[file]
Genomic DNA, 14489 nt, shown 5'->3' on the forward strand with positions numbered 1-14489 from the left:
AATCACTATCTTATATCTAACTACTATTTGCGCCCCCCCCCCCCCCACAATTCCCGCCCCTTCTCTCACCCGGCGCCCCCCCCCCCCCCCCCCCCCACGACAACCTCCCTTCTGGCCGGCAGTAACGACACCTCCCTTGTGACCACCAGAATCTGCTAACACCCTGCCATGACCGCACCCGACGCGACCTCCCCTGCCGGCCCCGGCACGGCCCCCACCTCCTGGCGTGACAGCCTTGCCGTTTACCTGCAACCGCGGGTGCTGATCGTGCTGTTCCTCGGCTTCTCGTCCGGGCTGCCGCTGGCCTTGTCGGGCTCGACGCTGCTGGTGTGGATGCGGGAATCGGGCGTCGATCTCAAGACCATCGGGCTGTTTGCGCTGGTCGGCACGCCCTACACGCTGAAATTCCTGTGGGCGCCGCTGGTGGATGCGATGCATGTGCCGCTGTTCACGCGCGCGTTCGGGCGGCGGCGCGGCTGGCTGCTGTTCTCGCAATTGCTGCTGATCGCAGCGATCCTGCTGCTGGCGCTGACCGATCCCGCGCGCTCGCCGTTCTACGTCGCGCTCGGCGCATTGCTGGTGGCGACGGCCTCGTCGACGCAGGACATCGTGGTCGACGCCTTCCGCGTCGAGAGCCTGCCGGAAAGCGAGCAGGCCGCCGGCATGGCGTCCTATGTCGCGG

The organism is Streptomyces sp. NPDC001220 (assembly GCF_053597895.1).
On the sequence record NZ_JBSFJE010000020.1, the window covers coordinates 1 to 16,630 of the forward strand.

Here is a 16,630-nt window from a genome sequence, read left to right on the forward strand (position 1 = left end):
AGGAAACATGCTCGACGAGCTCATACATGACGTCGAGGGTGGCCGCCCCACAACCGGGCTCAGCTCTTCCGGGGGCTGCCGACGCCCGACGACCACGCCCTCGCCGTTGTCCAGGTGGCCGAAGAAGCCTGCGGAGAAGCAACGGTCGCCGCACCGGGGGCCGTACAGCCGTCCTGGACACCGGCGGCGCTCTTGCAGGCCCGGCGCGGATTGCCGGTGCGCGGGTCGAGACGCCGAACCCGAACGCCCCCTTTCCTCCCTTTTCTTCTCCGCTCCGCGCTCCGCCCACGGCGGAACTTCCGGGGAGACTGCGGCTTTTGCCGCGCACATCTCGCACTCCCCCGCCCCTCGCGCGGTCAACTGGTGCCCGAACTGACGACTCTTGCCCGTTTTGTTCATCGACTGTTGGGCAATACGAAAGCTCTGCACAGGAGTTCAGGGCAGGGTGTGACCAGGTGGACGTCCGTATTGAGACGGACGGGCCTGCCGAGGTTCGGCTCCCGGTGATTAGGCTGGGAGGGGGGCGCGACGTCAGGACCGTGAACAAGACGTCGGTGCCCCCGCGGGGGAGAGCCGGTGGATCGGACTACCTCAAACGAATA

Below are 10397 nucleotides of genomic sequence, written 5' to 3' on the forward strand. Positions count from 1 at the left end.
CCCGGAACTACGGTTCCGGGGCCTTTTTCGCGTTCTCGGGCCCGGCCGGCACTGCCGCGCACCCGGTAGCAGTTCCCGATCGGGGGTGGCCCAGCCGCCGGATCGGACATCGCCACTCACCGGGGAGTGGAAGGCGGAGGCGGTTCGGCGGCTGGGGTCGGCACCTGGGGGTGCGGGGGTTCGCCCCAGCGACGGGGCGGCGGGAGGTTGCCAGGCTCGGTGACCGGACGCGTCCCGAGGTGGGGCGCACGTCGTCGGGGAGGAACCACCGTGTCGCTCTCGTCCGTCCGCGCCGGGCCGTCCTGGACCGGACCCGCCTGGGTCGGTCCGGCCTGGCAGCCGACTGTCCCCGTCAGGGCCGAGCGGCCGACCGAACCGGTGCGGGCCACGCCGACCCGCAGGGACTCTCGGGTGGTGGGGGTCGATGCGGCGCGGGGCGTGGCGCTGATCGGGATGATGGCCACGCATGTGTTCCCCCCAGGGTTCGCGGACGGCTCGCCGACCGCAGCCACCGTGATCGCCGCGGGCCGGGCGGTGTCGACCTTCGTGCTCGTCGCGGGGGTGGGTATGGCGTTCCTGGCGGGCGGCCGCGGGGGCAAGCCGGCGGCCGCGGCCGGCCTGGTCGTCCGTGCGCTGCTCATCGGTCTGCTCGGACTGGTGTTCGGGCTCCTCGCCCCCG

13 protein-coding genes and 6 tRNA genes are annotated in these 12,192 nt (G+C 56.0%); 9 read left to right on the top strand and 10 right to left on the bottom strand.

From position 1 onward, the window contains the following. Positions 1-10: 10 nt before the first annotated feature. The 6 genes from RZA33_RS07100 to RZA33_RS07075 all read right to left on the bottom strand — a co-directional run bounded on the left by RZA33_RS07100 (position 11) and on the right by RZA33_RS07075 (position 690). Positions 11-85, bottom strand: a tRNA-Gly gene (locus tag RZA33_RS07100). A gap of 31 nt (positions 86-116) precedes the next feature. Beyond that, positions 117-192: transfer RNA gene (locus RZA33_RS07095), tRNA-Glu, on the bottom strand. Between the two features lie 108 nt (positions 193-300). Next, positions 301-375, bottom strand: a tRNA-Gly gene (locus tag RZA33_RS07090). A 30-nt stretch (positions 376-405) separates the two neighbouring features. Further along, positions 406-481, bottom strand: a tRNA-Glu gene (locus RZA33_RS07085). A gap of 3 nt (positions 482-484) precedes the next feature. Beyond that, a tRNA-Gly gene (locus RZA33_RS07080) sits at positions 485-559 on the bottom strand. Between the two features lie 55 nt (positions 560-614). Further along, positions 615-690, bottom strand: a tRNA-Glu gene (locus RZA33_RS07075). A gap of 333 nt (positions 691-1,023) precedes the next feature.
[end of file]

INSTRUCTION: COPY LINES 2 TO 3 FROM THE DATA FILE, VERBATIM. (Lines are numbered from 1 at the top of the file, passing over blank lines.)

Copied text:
AATCACTATCTTATATCTAACTACTATTTGCGCCCCCCCCCCCCCCACAATTCCCGCCCCTTCTCTCACCCGGCGCCCCCCCCCCCCCCCCCCCCCACGACAACCTCCCTTCTGGCCGGCAGTAACGACACCTCCCTTGTGACCACCAGAATCTGCTAACACCCTGCCATGACCGCACCCGACGCGACCTCCCCTGCCGGCCCCGGCACGGCCCCCACCTCCTGGCGTGACAGCCTTGCCGTTTACCTGCAACCGCGGGTGCTGATCGTGCTGTTCCTCGGCTTCTCGTCCGGGCTGCCGCTGGCCTTGTCGGGCTCGACGCTGCTGGTGTGGATGCGGGAATCGGGCGTCGATCTCAAGACCATCGGGCTGTTTGCGCTGGTCGGCACGCCCTACACGCTGAAATTCCTGTGGGCGCCGCTGGTGGATGCGATGCATGTGCCGCTGTTCACGCGCGCGTTCGGGCGGCGGCGCGGCTGGCTGCTGTTCTCGCAATTGCTGCTGATCGCAGCGATCCTGCTGCTGGCGCTGACCGATCCCGCGCGCTCGCCGTTCTACGTCGCGCTCGGCGCATTGCTGGTGGCGACGGCCTCGTCGACGCAGGACATCGTGGTCGACGCCTTCCGCGTCGAGAGCCTGCCGGAAAGCGAGCAGGCCGCCGGCATGGCGTCCTATGTCGCGG

The organism is Streptomyces sp. NPDC001220 (assembly GCF_053597895.1).